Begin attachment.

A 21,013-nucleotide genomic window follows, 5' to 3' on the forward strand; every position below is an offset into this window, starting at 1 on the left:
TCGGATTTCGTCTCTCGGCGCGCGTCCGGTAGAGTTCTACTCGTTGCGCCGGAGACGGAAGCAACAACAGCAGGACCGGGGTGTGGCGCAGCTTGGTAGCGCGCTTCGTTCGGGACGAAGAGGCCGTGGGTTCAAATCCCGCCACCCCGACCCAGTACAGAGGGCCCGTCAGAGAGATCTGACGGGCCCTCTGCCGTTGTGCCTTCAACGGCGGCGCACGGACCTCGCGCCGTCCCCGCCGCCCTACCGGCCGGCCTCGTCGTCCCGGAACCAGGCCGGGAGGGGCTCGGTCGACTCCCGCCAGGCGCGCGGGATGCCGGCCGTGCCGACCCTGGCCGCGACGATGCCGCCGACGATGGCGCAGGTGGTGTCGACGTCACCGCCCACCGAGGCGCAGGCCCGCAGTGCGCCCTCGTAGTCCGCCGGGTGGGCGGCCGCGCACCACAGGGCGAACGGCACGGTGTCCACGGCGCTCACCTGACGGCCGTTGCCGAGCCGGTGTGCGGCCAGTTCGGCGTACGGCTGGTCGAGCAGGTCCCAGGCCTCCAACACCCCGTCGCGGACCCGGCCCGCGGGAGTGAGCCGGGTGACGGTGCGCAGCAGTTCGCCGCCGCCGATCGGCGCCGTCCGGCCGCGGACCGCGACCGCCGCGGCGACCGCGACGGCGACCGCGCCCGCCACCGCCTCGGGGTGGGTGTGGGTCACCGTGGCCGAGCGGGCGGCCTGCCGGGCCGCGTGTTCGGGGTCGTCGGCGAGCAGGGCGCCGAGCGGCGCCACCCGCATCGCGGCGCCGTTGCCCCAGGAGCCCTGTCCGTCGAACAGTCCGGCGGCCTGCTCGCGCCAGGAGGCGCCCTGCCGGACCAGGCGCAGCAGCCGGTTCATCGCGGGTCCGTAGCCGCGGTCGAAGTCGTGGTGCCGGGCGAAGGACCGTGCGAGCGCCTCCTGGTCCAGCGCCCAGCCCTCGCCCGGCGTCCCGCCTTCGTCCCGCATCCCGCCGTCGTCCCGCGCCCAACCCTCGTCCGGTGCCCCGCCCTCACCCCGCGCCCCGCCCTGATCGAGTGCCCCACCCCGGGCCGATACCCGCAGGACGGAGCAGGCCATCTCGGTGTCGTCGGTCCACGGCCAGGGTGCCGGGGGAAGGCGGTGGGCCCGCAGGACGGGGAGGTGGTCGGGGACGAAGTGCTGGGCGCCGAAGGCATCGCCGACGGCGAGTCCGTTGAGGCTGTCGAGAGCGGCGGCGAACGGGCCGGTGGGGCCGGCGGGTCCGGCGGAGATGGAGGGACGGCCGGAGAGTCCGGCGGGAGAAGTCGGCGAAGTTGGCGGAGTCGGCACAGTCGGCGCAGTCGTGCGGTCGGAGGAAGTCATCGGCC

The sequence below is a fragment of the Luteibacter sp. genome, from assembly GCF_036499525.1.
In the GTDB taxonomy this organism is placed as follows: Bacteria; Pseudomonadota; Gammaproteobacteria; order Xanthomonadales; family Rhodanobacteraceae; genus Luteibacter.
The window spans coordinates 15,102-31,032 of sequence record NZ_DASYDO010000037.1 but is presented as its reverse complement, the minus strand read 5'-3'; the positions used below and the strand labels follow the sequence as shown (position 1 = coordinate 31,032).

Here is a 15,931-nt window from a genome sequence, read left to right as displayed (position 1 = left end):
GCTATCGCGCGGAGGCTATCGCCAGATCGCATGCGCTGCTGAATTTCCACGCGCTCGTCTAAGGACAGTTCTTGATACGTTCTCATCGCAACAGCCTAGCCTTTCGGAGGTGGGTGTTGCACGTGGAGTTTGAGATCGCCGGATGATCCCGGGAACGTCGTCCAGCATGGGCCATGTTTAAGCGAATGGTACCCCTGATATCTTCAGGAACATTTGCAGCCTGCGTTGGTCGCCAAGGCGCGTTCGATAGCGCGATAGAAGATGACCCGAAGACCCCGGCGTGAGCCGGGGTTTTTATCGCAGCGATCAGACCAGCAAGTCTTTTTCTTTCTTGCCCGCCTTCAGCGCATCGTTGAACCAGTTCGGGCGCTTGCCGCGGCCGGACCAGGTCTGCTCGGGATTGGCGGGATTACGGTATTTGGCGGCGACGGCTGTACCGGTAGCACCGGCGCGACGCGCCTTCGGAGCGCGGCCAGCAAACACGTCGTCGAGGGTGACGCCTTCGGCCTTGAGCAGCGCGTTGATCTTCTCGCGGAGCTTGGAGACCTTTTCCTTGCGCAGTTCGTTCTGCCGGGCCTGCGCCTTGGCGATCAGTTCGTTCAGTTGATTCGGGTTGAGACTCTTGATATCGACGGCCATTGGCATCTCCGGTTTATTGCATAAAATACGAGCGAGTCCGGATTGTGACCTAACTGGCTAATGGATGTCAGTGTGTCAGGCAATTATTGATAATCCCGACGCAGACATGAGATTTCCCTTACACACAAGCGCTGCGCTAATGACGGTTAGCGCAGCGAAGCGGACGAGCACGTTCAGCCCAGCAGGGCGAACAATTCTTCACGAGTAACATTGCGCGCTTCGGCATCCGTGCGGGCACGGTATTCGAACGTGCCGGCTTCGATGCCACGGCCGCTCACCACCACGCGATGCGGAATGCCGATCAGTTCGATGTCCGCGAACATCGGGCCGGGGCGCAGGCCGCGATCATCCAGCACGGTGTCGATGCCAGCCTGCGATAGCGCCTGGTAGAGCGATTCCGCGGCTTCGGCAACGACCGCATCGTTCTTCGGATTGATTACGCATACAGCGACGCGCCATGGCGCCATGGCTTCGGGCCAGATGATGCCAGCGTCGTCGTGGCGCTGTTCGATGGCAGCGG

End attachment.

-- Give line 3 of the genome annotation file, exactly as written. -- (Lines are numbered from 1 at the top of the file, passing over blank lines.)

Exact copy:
The sequence below is a fragment of the Luteibacter sp. genome, from assembly GCF_036499525.1.